Developing Proficiency in Math: Cause and Effect in a Cognitive Process

Abstract

Symbolic mathematical software has become inexpensive enough that it is almost practical to require each first-year calculus student to purchase it. But having a program do math for you might not be learning, and does not teach you how to apply it. This paper examines research issues related to learning calculus including cognitive processes, the role of proficiency and a proposed causal model. Current trends in calculus curriculum reform are reviewed inclua'ing the need for better measurements of learning effects. John R. Anderson's ACT-R theory is proposed as a comprehensive cognitive learning theory and basis for the causal model. The prirriary theoretical contribution is advocating projciency as a construct for measuring learning in both individual and collaborative environments. Profciencies (such as subject mastery, missing elements, and faulty elements) are both causes and effects, and are therefore modeled as control feedback mechanisms (more similar to an instrument panel than a direct outcome). Based on the causal model and precise measurements of proficiency, an experiment is proposed to study the impact of symbolic math software and collaborative processes in the teaching of calculus to university prebusiness studenfs.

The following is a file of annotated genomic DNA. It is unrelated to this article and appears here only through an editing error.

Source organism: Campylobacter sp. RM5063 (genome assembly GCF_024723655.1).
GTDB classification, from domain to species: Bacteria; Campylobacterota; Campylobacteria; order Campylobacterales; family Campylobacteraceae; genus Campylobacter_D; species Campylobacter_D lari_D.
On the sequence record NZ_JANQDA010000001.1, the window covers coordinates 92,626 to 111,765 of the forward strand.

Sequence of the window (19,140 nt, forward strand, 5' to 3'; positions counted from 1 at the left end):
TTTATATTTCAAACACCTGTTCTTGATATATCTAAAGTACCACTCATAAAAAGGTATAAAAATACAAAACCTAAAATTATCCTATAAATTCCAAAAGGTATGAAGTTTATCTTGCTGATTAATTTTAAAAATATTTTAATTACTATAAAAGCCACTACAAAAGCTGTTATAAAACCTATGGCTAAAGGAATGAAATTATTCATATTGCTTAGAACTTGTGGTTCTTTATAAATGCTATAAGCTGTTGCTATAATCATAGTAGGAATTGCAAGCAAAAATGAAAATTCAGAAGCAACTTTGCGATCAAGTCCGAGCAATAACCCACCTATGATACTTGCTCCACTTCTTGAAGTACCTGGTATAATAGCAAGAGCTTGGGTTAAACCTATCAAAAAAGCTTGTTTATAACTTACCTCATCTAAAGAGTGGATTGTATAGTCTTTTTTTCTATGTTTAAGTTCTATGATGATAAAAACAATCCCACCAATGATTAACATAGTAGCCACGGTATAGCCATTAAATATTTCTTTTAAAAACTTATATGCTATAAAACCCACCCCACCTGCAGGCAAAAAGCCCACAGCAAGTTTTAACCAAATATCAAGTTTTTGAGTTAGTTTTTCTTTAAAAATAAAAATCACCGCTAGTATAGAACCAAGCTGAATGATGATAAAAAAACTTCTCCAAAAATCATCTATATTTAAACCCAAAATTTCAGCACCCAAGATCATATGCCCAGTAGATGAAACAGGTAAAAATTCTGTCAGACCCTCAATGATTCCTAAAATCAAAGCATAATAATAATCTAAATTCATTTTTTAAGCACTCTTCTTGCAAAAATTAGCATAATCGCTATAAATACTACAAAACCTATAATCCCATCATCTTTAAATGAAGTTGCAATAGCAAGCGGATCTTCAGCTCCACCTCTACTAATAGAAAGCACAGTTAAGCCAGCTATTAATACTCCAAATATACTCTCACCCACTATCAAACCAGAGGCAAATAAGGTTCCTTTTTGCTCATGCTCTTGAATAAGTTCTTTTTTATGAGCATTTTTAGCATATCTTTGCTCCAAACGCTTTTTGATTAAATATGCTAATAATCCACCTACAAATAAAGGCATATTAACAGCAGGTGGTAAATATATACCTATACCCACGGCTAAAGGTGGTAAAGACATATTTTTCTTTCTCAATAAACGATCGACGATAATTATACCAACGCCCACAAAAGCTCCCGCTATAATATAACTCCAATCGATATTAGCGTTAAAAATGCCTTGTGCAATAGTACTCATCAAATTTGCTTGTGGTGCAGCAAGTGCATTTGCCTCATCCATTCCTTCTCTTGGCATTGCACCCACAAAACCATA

DOI: 10.1109/HICSS.1998.653112

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Cite this paper

@inproceedings{Hartman1998DevelopingPI, title={Developing Proficiency in Math: Cause and Effect in a Cognitive Process}, author={Bruce C. Hartman and Thomas Lee Rodgers}, booktitle={HICSS}, year={1998} }